Last Saturday, Australians recently exercised their right to vote and resoundingly rejected a proposed constitutional change. The ballot in question sought to recognise Indigenous Australians with a "Voice" to Parliament, a body designed to advise Parliament on Indigenous affairs. With voting being compulsory in Australia, the outcome was could not have been clearer: 39 percent said “Yes” while 61 percent said "No."
Why did the proposal fail? The immediate reason was that it lacked bipartisan support. It was championed by Anthony Albanese, Australia's center-left Prime Minister, as well as prominent Indigenous advocates such as Marcia Langton and Noel Pearson. But it was not championed by the Opposition Leader, Peter Dutton, and the centre-right parties that make up the Coalition.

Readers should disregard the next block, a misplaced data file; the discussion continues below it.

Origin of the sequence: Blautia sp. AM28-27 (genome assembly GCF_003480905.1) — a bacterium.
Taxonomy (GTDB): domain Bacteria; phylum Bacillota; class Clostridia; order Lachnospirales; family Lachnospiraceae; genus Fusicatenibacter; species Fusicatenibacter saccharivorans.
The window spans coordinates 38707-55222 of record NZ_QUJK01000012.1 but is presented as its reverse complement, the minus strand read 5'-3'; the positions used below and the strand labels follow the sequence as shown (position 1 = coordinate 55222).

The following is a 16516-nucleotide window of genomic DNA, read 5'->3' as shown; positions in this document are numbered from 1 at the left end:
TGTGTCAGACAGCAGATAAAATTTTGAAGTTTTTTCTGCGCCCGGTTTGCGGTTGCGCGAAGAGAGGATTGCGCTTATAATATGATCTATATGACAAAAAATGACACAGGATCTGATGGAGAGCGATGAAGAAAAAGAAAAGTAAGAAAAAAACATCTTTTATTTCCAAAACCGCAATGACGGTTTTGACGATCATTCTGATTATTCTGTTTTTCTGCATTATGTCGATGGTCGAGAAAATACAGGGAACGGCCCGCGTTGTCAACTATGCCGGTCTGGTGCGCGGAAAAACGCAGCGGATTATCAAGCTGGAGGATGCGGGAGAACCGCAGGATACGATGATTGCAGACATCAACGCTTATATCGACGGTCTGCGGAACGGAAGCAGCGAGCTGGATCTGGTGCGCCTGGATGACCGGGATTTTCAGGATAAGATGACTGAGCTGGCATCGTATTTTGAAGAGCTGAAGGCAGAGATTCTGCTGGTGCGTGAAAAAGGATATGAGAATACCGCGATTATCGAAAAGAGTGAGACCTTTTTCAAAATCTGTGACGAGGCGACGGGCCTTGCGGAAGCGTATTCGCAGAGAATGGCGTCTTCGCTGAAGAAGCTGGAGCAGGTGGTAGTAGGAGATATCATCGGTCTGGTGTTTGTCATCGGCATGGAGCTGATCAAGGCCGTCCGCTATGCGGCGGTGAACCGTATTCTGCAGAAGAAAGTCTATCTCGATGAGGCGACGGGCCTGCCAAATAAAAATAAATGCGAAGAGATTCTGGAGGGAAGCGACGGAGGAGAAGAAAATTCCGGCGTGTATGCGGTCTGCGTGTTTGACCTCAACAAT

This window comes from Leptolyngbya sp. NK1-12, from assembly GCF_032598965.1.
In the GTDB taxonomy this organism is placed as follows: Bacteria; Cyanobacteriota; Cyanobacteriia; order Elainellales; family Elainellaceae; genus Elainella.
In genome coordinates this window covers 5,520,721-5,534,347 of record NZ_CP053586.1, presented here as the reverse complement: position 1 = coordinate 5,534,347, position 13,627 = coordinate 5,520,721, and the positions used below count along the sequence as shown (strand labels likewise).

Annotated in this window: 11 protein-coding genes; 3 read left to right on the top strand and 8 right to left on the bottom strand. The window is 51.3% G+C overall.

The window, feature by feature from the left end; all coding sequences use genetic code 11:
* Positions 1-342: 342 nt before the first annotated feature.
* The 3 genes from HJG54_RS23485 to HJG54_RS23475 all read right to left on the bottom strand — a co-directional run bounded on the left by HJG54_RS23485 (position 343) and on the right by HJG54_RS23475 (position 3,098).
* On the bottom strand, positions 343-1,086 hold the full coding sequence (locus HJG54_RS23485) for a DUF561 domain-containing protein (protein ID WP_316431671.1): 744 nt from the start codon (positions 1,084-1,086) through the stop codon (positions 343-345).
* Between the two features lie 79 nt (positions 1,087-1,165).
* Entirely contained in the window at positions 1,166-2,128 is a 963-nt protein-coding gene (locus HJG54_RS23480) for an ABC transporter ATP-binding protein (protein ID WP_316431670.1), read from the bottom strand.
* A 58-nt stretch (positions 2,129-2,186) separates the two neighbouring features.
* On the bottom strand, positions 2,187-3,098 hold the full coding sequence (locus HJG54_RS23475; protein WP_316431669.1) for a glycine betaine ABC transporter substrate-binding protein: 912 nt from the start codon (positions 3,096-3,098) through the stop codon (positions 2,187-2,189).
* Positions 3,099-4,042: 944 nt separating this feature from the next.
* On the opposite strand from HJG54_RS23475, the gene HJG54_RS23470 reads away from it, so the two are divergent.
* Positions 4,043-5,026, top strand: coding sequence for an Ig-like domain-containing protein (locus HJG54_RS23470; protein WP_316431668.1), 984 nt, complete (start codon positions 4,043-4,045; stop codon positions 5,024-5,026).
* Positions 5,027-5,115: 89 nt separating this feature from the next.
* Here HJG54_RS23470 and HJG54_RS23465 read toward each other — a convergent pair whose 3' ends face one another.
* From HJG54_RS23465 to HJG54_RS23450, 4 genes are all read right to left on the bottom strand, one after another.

Nevertheless, early polls had indicated support for the idea of an Indigenous voice. But this was arguably because voters did not know that the “Voice” would require constitutional change. When the proposal's implications for changing the Constitution became apparent, doubts crept in. Why not legislate the change first? The absence of a testing phase made people wary. Innovation often entails unforeseen challenges, and in the realm of Aboriginal affairs, the gap between intentions and outcomes is substantial.
The “Yes” campaign garnered support from major corporations, sports organisations, religious associations, and various celebrities and was very well-funded. "Yes" campaign ad spending far outstripped that of the "No" campaign.
Albanese justified his support by claiming that Indigenous people overwhelmingly desired it. However, when two charismatic Indigenous figures emerged as the faces of the "No" Campaign, this explanation became less straightforward.